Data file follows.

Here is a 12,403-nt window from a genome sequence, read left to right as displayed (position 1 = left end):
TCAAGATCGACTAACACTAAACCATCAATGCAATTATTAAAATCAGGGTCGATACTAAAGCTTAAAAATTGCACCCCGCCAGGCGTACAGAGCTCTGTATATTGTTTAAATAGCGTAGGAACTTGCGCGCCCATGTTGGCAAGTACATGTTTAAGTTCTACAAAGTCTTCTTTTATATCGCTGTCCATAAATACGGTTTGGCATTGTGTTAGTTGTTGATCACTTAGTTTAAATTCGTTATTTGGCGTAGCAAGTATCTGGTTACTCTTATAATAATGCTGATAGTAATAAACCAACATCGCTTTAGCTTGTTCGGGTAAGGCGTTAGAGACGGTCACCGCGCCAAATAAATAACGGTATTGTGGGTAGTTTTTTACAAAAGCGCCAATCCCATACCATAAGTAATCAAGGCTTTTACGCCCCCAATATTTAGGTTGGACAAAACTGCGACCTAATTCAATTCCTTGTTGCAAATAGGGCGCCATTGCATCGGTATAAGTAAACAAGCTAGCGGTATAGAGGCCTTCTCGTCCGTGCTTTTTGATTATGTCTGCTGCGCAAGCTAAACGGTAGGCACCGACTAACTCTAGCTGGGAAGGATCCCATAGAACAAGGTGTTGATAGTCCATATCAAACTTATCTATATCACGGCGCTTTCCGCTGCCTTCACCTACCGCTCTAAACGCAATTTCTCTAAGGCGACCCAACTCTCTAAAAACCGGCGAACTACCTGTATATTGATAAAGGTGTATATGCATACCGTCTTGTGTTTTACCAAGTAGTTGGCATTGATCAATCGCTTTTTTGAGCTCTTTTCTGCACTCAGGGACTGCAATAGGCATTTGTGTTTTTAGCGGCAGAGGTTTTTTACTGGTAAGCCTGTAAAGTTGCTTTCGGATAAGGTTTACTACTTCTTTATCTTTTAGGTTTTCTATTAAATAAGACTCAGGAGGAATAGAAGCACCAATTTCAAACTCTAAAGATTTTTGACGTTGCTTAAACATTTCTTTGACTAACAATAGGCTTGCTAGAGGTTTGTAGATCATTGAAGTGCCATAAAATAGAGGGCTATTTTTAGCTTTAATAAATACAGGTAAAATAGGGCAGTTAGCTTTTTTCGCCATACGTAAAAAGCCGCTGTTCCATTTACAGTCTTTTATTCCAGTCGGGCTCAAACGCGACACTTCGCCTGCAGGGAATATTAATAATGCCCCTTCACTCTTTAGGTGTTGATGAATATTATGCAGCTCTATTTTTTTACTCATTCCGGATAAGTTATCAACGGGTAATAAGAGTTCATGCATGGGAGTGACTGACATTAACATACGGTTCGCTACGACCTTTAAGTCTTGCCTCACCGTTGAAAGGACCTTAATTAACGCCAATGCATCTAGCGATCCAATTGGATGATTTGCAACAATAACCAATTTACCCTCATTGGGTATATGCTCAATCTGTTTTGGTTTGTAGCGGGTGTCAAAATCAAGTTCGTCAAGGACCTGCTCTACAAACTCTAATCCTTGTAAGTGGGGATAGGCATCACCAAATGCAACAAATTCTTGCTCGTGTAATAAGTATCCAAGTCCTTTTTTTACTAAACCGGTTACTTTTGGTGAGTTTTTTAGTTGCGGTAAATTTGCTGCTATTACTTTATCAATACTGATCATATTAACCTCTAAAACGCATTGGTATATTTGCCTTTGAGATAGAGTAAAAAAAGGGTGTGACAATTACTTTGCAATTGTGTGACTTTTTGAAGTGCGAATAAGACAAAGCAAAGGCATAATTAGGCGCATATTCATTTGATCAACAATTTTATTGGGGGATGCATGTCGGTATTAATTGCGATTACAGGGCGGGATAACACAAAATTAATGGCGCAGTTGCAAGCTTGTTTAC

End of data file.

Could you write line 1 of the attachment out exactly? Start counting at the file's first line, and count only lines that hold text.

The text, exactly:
Here is a 12,403-nt window from a genome sequence, read left to right as displayed (position 1 = left end):